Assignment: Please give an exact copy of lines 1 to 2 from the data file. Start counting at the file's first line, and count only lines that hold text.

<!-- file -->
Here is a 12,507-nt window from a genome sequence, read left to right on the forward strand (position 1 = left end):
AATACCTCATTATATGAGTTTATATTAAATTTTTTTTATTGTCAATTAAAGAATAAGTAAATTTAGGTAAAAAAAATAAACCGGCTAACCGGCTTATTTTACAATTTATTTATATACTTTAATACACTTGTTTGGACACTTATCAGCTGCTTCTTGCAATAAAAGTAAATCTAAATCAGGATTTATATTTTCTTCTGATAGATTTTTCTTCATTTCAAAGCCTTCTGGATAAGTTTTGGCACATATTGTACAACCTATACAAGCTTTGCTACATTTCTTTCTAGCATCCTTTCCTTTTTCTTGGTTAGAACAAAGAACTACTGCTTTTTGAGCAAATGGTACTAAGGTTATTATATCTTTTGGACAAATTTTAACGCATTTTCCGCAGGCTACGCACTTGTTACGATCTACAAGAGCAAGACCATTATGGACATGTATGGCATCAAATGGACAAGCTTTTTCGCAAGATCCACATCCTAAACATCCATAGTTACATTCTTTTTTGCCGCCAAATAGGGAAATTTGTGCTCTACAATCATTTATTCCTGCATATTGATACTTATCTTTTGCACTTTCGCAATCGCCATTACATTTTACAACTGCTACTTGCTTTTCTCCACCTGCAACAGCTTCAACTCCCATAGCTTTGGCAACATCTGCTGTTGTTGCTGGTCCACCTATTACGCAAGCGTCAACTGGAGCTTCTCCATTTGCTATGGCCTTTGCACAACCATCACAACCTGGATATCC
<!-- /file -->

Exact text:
Here is a 12,507-nt window from a genome sequence, read left to right on the forward strand (position 1 = left end):
AATACCTCATTATATGAGTTTATATTAAATTTTTTTTATTGTCAATTAAAGAATAAGTAAATTTAGGTAAAAAAAATAAACCGGCTAACCGGCTTATTTTACAATTTATTTATATACTTTAATACACTTGTTTGGACACTTATCAGCTGCTTCTTGCAATAAAAGTAAATCTAAATCAGGATTTATATTTTCTTCTGATAGATTTTTCTTCATTTCAAAGCCTTCTGGATAAGTTTTGGCACATATTGTACAACCTATACAAGCTTTGCTACATTTCTTTCTAGCATCCTTTCCTTTTTCTTGGTTAGAACAAAGAACTACTGCTTTTTGAGCAAATGGTACTAAGGTTATTATATCTTTTGGACAAATTTTAACGCATTTTCCGCAGGCTACGCACTTGTTACGATCTACAAGAGCAAGACCATTATGGACATGTATGGCATCAAATGGACAAGCTTTTTCGCAAGATCCACATCCTAAACATCCATAGTTACATTCTTTTTTGCCGCCAAATAGGGAAATTTGTGCTCTACAATCATTTATTCCTGCATATTGATACTTATCTTTTGCACTTTCGCAATCGCCATTACATTTTACAACTGCTACTTGCTTTTCTCCACCTGCAACAGCTTCAACTCCCATAGCTTTGGCAACATCTGCTGTTGTTGCTGGTCCACCTATTACGCAAGCGTCAACTGGAGCTTCTCCATTTGCTATGGCCTTTGCACAACCATCACAACCTGGATATCC